Vanderbilt University Medical Center (VUMC) biochemist Billy Hudson, PhD, has been awarded the 2018 Distinguished Investigator Prize by the International Society for Matrix Biology for his contributions to the field of matrix biology.
Hudson, graduated from Henderson State University in 1962 with a degree in Chemistry. He was recognized as a Distinguished Alumnus of Henderson in 1990.The prize will be presented this month during the American Society for Matrix Biology Biennial Meeting in Las Vegas.
Hudson is the Elliott V. Newman Professor of Medicine at Vanderbilt and director of the Center for Matrix Biology. The prize recognizes seminal basic science and medical discoveries by Hudson and his colleagues about the chemistry, pathology and evolution of collagen IV, an extracellular matrix protein.
The extracellular matrix binds cells together forming a functional tissue and influences cell behavior. The matrix plays important roles in organ development and function, wound repair, angiogenesis, cancer, diabetic complications, as well as tissue fibrosis and regeneration.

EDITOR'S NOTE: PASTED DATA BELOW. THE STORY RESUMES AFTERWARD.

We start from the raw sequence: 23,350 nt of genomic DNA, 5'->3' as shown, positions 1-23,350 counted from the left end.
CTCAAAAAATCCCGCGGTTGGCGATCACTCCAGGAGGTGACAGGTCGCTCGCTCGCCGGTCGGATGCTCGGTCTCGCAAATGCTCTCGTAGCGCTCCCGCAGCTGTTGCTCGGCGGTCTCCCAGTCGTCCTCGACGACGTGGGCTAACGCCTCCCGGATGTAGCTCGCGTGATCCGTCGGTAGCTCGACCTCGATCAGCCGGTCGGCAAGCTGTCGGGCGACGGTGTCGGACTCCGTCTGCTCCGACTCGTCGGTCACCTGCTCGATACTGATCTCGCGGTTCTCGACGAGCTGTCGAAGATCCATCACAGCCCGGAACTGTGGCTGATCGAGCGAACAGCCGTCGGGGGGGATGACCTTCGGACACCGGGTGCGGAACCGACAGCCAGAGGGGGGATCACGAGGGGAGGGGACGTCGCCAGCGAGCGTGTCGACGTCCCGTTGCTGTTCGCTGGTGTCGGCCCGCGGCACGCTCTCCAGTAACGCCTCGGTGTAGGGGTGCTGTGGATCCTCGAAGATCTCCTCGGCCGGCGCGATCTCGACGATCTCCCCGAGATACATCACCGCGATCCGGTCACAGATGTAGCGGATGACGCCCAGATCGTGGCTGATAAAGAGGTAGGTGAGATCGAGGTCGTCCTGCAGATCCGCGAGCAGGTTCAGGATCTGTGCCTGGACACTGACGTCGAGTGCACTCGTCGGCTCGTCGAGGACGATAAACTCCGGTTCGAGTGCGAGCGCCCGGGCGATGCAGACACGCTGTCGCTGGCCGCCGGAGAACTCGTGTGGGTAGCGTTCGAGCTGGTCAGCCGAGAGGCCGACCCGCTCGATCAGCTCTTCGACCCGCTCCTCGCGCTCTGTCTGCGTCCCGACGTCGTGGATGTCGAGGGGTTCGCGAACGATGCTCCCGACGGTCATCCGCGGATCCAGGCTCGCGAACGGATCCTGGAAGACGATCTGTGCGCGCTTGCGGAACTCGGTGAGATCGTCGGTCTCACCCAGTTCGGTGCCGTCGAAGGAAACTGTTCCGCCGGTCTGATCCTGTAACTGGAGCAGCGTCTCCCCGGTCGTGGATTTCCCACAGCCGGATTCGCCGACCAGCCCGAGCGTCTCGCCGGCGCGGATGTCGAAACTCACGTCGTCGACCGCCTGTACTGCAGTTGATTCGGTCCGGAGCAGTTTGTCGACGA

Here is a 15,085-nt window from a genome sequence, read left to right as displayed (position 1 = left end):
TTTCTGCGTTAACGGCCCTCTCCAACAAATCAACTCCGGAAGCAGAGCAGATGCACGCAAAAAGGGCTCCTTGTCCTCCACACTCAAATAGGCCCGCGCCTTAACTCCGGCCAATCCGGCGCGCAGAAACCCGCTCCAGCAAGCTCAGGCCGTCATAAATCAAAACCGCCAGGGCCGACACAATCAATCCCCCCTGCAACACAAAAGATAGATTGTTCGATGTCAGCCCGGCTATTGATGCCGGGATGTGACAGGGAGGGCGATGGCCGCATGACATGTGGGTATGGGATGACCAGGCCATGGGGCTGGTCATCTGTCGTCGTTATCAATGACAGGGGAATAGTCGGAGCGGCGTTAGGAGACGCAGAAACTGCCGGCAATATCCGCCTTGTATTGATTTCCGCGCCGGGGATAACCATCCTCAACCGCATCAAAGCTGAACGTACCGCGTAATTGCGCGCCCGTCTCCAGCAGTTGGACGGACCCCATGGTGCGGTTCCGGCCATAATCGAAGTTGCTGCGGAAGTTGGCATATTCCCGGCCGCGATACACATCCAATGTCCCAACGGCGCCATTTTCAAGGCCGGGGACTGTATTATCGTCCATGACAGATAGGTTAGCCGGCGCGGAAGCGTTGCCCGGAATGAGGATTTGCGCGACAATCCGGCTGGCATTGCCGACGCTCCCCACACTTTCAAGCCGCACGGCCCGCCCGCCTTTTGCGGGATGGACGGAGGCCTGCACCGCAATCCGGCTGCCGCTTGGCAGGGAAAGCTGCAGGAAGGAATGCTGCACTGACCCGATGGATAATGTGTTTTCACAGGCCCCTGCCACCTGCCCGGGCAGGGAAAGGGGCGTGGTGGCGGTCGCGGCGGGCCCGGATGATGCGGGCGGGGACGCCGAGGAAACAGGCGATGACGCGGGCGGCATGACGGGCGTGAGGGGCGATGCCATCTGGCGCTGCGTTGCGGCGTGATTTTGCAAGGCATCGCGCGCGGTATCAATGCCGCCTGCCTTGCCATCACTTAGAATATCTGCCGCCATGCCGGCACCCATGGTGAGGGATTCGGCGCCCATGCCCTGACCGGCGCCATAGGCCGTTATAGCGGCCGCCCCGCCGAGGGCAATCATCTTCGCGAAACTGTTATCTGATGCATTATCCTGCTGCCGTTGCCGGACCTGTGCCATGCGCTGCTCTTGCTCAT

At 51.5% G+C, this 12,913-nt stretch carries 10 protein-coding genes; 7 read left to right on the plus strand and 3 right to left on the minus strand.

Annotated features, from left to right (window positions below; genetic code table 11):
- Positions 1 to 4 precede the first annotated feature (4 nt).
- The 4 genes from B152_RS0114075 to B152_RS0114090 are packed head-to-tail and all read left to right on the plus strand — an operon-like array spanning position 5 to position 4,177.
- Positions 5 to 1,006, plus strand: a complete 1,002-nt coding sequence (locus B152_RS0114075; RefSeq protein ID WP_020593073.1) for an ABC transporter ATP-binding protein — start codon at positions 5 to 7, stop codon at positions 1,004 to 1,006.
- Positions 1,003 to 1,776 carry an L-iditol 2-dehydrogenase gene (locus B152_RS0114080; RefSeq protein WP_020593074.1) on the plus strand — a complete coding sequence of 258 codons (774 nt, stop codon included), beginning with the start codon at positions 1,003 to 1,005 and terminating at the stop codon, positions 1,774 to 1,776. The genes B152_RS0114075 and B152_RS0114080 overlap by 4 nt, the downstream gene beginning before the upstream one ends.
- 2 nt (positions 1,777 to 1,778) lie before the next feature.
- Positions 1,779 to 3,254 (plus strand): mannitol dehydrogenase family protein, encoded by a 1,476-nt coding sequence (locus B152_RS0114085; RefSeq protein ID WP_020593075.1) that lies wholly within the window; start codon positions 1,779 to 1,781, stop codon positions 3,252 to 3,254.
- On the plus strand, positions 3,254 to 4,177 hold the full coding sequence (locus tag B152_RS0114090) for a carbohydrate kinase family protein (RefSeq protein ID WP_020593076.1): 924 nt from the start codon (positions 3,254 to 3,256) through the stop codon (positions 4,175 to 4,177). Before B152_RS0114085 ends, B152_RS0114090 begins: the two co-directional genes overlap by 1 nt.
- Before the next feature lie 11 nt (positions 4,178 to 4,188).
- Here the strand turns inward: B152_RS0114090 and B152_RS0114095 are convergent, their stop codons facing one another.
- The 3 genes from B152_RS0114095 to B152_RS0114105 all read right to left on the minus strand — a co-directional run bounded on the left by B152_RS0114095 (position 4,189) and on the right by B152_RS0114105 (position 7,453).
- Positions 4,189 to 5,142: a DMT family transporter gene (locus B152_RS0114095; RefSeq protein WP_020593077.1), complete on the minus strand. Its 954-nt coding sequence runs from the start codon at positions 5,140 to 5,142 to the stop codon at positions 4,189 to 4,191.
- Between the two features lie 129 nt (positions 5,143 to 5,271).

The prizes also recognizes Hudson’s commitment to education, particularly the Aspirnaut STEM pipeline program he and his wife, Julie Hudson, M.D., vice president for Medical Center Relations, established in 2007 and which has become a national model for training scientists, doctors and engineers, including students from Henderson.
“I am deeply honored to receive this prestigious award and will accept it on behalf of my students, fellows, collaborators and Aspirnauts,” said Hudson, who also is professor of Biochemistry, Cell and Developmental Biology, and Pathology, Microbiology and Immunology.